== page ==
I recently got a Framework Laptop 13 AMD and installed Ubuntu 22.04.3 LTS on it, following the official Framework guide and the completion guide.
My Wi-Fi connection works well initially, matching the speed I used to get on my MacBook. However, it randomly stops working after a few minutes. Ubuntu still shows it as connected, but I can’t load anything.
Turning Wi-Fi off and then back on, thus reconnecting to my Wi-Fi, temporarily fixes the issue, but it eventually drops out again. I’ve already set wifi.powersave to 2 in default-wifi-powersave-on.conf as recommended, but I haven’t tried the Wi-Fi Fixer Script since it’s for Intel Wi-Fi.
I’m using kernel 6.5.0-1013-oem with BIOS version 3.03 .
@Mario_Limonciello, thanks so much for tracking down that bug report! As of February 2, it looks like the Noble Numbat main branch has a version of linux-firmware where the bug has been fixed: the changelog for version 20240202.git36777504-0ubuntu1 includes the “linux-firmware: update firmware for mediatek bluetooth chip (MT7921)” commit message. Is there a recommended way to install the Noble Numbat version of linux-firmware on a Jammy Jellyfish system? I’d prefer a method where:
The package is installed and managed by APT.
It’ll be easy to recover if my laptop can’t boot with the new firmware.
You can download the firmware binary manually from upstream and place it in the right structure in /lib/firmware/updates and then it should supercede the one packaged by apt. Whenever Ubuntu actually fixes the issue you can remove the one in /lib/firmware/updates.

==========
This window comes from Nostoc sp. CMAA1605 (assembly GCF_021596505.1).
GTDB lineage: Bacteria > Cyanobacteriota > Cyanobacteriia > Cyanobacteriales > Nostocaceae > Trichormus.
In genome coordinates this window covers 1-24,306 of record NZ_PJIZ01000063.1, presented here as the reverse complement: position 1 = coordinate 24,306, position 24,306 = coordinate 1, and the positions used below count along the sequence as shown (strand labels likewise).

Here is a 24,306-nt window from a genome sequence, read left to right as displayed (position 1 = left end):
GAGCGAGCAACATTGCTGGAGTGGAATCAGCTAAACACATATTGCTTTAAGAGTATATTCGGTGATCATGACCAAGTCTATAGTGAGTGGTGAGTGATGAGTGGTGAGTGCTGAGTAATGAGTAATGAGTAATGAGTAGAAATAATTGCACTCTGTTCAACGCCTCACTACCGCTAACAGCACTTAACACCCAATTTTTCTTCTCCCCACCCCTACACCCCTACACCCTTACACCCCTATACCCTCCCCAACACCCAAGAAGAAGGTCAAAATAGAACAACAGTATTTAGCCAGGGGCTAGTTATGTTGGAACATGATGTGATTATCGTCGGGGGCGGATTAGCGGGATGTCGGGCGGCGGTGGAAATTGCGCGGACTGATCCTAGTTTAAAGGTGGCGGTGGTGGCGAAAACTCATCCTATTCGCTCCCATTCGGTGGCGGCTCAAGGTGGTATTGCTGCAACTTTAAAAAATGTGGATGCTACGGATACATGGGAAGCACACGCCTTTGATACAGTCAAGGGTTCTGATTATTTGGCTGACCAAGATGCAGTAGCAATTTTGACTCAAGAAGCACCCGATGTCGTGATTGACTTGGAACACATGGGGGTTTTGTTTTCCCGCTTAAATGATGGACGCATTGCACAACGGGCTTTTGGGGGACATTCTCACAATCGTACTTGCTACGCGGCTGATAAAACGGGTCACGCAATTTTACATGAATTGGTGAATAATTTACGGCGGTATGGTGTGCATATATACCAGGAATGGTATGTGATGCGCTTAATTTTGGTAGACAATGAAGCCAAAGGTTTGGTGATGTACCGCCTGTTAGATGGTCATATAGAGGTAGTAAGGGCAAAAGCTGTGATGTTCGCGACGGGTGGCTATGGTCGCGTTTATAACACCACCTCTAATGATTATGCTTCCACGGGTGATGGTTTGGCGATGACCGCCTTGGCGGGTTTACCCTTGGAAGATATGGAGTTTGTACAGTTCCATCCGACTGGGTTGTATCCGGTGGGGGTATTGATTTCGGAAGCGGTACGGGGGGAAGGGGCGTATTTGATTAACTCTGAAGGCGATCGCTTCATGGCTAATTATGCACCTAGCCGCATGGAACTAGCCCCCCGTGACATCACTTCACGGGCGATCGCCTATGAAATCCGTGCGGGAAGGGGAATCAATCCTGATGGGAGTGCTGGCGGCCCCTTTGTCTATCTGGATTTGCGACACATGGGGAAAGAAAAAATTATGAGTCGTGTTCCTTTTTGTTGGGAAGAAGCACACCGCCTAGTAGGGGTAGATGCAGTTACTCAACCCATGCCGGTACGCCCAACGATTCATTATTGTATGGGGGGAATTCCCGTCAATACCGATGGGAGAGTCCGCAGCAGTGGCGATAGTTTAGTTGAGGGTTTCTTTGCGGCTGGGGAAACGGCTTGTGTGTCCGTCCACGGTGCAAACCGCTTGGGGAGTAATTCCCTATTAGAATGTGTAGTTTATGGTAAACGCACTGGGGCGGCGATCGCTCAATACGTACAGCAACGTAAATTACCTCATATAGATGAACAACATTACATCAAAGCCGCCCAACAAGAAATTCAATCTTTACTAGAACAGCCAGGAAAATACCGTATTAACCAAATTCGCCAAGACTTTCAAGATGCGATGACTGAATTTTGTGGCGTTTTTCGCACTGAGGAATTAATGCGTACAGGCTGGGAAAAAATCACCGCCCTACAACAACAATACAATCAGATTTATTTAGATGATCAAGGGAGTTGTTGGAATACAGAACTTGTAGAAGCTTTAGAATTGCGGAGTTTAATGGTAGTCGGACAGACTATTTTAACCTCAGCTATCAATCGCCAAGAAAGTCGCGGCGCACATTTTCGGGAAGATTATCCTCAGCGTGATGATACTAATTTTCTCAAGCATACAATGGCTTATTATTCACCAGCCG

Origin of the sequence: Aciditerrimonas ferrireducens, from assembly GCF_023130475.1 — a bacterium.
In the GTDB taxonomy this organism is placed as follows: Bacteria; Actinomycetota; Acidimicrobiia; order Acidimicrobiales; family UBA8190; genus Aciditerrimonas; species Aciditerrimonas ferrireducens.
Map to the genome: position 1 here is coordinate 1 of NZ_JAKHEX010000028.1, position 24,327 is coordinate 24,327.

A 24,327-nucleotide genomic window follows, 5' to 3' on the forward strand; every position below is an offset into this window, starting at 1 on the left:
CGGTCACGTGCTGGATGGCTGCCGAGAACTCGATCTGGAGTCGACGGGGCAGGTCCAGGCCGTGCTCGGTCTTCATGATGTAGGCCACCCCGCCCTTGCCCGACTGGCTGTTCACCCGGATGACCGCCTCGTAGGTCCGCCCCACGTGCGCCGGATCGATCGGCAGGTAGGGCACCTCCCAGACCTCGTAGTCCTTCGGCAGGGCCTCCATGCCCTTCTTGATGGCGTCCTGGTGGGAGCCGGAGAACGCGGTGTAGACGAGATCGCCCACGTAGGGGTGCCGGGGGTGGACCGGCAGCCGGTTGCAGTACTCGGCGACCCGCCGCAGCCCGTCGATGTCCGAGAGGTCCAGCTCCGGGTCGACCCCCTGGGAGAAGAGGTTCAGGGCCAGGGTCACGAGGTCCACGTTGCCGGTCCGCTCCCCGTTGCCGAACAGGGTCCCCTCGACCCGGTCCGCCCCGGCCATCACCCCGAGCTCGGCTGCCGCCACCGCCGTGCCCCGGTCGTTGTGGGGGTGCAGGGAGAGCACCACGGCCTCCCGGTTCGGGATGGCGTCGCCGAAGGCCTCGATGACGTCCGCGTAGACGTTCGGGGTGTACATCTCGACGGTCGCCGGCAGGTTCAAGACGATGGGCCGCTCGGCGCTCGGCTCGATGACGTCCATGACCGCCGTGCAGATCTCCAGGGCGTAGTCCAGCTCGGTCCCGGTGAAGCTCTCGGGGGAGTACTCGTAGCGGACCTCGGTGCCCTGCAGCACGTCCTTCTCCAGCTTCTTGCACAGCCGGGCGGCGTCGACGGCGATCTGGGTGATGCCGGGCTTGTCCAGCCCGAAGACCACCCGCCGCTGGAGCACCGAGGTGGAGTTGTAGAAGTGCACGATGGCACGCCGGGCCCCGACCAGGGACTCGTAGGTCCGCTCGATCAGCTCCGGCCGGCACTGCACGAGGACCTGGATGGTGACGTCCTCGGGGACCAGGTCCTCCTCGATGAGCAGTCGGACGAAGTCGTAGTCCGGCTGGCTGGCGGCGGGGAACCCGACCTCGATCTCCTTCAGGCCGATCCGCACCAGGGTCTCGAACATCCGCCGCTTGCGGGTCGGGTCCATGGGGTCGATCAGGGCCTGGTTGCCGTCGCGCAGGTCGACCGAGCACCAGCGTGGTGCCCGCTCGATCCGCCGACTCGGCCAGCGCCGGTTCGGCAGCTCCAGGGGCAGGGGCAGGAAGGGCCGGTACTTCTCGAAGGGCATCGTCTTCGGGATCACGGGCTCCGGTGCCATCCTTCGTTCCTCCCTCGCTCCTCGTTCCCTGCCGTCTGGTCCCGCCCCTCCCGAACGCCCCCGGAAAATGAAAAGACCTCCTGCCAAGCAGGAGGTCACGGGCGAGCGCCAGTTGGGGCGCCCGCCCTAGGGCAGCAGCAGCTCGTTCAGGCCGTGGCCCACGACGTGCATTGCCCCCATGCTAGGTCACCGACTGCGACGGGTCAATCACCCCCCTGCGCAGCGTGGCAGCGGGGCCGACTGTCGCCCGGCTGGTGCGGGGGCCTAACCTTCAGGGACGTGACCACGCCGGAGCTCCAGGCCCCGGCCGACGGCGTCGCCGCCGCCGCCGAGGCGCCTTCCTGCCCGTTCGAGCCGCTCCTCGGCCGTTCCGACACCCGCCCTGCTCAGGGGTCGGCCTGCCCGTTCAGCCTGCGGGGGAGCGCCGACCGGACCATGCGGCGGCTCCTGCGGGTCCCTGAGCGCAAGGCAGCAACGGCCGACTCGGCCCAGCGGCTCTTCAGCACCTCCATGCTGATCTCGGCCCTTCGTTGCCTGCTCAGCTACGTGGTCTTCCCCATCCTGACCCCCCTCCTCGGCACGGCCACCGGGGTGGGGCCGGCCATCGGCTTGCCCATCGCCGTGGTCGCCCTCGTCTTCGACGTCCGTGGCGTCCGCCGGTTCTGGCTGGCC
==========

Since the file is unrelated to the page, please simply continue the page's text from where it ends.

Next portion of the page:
(@Max_Power, this is not normal. In my eighteen years of using Linux on laptops, I’ve never had to add firmware by hand like this.)
@Mario_Limonciello, I’m not used to adding firmware by hand. Could you check my understanding of how this fix works? Here’s the clearest picture I have so far.
The command update-initramfs tells Ubuntu to load new firmware into the block of code that runs when I try to start my laptop.
This command is usually called automatically during a firmware update.
I should be very cautious about calling this command by hand, because loading bad firmware can make it impossible for my laptop to start.
When Ubuntu is told to load new firmware, it first checks whether there’s a directory called /lib/firmware/updates. If there is, Ubuntu loads all the firmware it finds inside.
That directory doesn’t exist by default: I have to create it myself.
Next, Ubuntu widens its search to the entire /lib/firmware directory.
All the default firmware that comes with Ubuntu lives here.
In particular, the wi-fi firmware we’re talking about lives in the /lib/firmware/mediatek subdirectory.
If I have two different copies of a piece of firmware, Ubuntu will load the first one it finds, and ignore the others.
For example, on my laptop, Ubuntu currently loads the default version of WIFI_MT7961_patch_mcu_1_2_hdr.bin that lives in the /lib/firmware/mediatek directory. If I create the directory /lib/firmware/updates/mediatek and put a fancy version of WIFI_MT7961_patch_mcu_1_2_hdr.bin inside it, Ubuntu will load the fancy version and ignore the default version, because it will find my favorite version first.